Puppet 3 Cookbook

Puppet 3 Cookbook

John Arundel

Language: English

Pages: 274

ISBN: 1782169768

Format: PDF / Kindle (mobi) / ePub

Build reliable, scalable, secure, and high-performance systems to fully utilize the power of cloud computing


  • Use Puppet 3 to take control of your servers and desktops, with detailed step-by-step instructions
  • Covers all the popular tools and frameworks used with Puppet: Dashboard, Foreman, MCollective, and more
  • Teaches you how to extend Puppet with custom functions, types, and providers
  • Packed with tips and inspiring ideas for using Puppet to automate server builds, deployments, and workflows

In Detail

A revolution is happening in web operations. Configuration management tools can build servers in seconds, and automate your entire network. Tools like Puppet are essential to taking full advantage of the power of cloud computing, and building reliable, scalable, secure, high-performance systems. More and more systems administration and IT jobs require some knowledge of configuration management, and specifically Puppet.

"Puppet 3 Cookbook" takes you beyond the basics to explore the full power of Puppet, showing you in detail how to tackle a variety of real-world problems and applications. At every step it shows you exactly what commands you need to type, and includes full code samples for every recipe.

The book takes the reader from a basic knowledge of Puppet to a complete and expert understanding of Puppet’s latest and most advanced features, community best practices, writing great manifests, scaling and performance, and extending Puppet by adding your own providers and resources. It starts with guidance on how to set up and expand your Puppet infrastructure, then progresses through detailed information on the language and features, external tools, reporting, monitoring, and troubleshooting, and concludes with many specific recipes for managing popular applications.

The book includes real examples from production systems and techniques that are in use in some of the world’s largest Puppet installations, including a distributed Puppet architecture based on the Git version control system. It covers common problems and errors and shows you how to troubleshoot your Puppet manifests. You’ll be introduced to powerful tools that work with Puppet such as Hiera and MCollective. You’ll learn how to use objection orientation and classes to write powerful, reusable manifests, and how to embed Ruby code in templates. You’ll find out how to extend Puppet with custom resource types and providers. The book also explains managing Rails applications and databases, building web servers, load balancers, high-availability systems with Heartbeat, and many other state-of-the-art techniques.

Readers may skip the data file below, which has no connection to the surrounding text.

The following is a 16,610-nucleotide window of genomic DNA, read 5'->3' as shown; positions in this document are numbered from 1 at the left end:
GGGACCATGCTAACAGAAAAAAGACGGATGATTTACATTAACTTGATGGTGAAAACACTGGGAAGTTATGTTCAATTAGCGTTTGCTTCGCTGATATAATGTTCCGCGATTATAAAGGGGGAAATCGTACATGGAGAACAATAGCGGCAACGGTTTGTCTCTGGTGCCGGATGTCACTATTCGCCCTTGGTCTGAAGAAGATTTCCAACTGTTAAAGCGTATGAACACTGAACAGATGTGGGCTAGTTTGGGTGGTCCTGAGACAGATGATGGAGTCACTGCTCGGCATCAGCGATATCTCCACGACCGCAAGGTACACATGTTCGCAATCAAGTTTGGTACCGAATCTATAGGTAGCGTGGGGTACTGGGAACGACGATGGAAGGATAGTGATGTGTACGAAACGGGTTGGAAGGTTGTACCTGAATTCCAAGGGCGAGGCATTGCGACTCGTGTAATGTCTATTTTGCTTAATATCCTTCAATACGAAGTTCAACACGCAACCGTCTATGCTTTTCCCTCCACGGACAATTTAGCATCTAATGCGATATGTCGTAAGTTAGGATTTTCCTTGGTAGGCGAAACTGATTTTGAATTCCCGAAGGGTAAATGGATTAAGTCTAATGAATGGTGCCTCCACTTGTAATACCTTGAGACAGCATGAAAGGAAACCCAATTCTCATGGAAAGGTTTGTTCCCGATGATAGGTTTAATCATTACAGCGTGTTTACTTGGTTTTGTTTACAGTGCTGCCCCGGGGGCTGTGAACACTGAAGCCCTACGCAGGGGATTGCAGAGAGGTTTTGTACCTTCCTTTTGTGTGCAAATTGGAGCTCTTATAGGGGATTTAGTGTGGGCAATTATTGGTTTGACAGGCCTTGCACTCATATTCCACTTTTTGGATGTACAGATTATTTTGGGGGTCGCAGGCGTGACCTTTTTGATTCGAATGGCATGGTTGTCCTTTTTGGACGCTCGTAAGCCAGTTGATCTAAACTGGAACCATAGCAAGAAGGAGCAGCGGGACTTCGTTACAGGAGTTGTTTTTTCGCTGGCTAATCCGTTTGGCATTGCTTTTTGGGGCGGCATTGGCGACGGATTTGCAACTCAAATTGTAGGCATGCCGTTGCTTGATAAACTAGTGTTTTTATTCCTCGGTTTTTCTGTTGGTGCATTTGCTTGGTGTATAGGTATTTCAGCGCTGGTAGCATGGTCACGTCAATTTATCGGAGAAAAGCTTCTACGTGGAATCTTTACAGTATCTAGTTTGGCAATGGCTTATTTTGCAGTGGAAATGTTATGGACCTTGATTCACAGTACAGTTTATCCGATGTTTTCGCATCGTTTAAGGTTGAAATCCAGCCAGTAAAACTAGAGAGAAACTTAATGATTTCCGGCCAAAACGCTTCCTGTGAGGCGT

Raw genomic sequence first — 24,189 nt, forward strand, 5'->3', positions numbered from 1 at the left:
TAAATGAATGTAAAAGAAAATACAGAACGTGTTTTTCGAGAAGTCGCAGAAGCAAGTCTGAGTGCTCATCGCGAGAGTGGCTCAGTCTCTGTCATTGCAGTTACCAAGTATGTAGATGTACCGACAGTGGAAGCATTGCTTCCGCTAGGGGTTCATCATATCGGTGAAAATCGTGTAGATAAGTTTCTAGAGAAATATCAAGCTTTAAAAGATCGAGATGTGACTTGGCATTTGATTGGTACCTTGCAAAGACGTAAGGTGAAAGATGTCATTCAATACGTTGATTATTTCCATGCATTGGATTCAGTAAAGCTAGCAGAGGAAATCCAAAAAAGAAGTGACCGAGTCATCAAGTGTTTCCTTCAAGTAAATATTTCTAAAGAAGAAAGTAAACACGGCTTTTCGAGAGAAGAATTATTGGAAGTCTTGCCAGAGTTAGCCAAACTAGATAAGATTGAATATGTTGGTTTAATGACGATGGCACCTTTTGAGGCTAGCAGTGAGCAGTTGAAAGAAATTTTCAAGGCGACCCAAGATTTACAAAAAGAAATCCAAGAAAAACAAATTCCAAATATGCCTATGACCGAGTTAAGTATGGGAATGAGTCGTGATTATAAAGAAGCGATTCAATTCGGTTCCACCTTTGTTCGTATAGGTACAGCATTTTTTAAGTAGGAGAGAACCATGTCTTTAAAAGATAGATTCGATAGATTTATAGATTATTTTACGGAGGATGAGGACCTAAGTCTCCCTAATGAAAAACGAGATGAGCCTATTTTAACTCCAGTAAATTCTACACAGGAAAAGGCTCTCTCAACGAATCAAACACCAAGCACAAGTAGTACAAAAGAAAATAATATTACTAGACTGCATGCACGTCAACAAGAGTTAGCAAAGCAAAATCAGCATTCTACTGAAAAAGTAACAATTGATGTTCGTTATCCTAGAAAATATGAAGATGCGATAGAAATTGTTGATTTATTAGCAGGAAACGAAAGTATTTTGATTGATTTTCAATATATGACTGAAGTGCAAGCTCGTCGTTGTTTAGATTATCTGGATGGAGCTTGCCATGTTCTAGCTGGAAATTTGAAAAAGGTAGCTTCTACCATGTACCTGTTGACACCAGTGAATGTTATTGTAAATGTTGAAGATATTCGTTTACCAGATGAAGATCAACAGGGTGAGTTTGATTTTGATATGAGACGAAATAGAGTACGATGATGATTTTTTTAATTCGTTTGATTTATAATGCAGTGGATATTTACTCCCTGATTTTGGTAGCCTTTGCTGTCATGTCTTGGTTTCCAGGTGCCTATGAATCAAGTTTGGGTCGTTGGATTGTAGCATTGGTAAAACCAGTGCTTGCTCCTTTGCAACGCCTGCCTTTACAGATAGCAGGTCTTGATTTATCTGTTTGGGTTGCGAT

What you will learn from this book

  • Install and set up Puppet for the first time
  • Manage large networks with tools like Foreman and MCollective
  • Take control of configuration data with Hiera and encrypting secrets with GnuPG
  • Produce reliable, clean, maintainable code to community standards with puppet-lint and rspec-puppet
  • Use classes and inheritance to write powerful Puppet code
  • Deploy configuration files and templates for lightning-fast installations
  • Use virtual machines to build test and staging environments, and production systems on cloud platforms such as EC2
  • Automate every aspect of your systems including provisioning, deployment, and change management














directly by name using an @ prefix, if they are in the current scope: <%= @name %> If they are in another scope you can reference them using scope.lookupvar, as follows: <%= "The variable from otherclass is " + scope.lookupvar('otherclass::variable') %> You should use inline templates sparingly. If you really need to do some complicated logic in your manifest, consider using a custom function instead (see the Creating custom functions section in Chapter 8, External tools and the Puppet

inheritance and overriding 75 Writing reusable, cross-platform manifests 79 Getting information about the environment 81 Importing dynamic information 83 Passing arguments to shell commands 84 Introduction 87 Making quick edits to config files 88 Using Augeas to automatically edit config files 89 Building config files using snippets 91 Using ERB templates 94 Using array iteration in templates 96 Using GnuPG to encrypt secrets 98 Installing packages from a third-party repository 103

Beware of accidentally introducing dependency cycles, though; when you assign something to a run stage you're automatically making it dependent on everything in prior stages. You may like to define your stages in the site.pp file instead, so that it's easy to see at the top level of the manifest what stages are available. Gary Larizza has written a helpful introduction to using run stages, with some real-world examples, on his website:

net.ipv4.ip_forward = 1 How it works… We declare an augeas resource named enable-ip-forwarding: augeas { 'enable-ip-forwarding': We specify that we want to make changes in the context of the file /etc/sysctl.conf: context => '/files/etc/sysctl.conf', The changes parameter specifies the changes we want to make. Its value is an array, because we can supply several changes at once. In this example, there is only change, so the value is an array of one element: changes => ['set net.ipv4.ip_forward

of a code block, the relevant lines or items are set in bold: newparam(:path) do validate do |value| basepath = File.dirname(value) unless File.directory?(basepath) raise ArgumentError , "The path %s doesn't exist" % basepath end end end 3 Preface Any command-line input or output is written as follows: ubuntu@cookbook:~/puppet$ papply Notice: Hello, I was included by your ENC! Notice: /Stage[main]/Admin::Helloenc/Notify[Hello, I was included by your ENC!]/message: defined 'message' as 'Hello,

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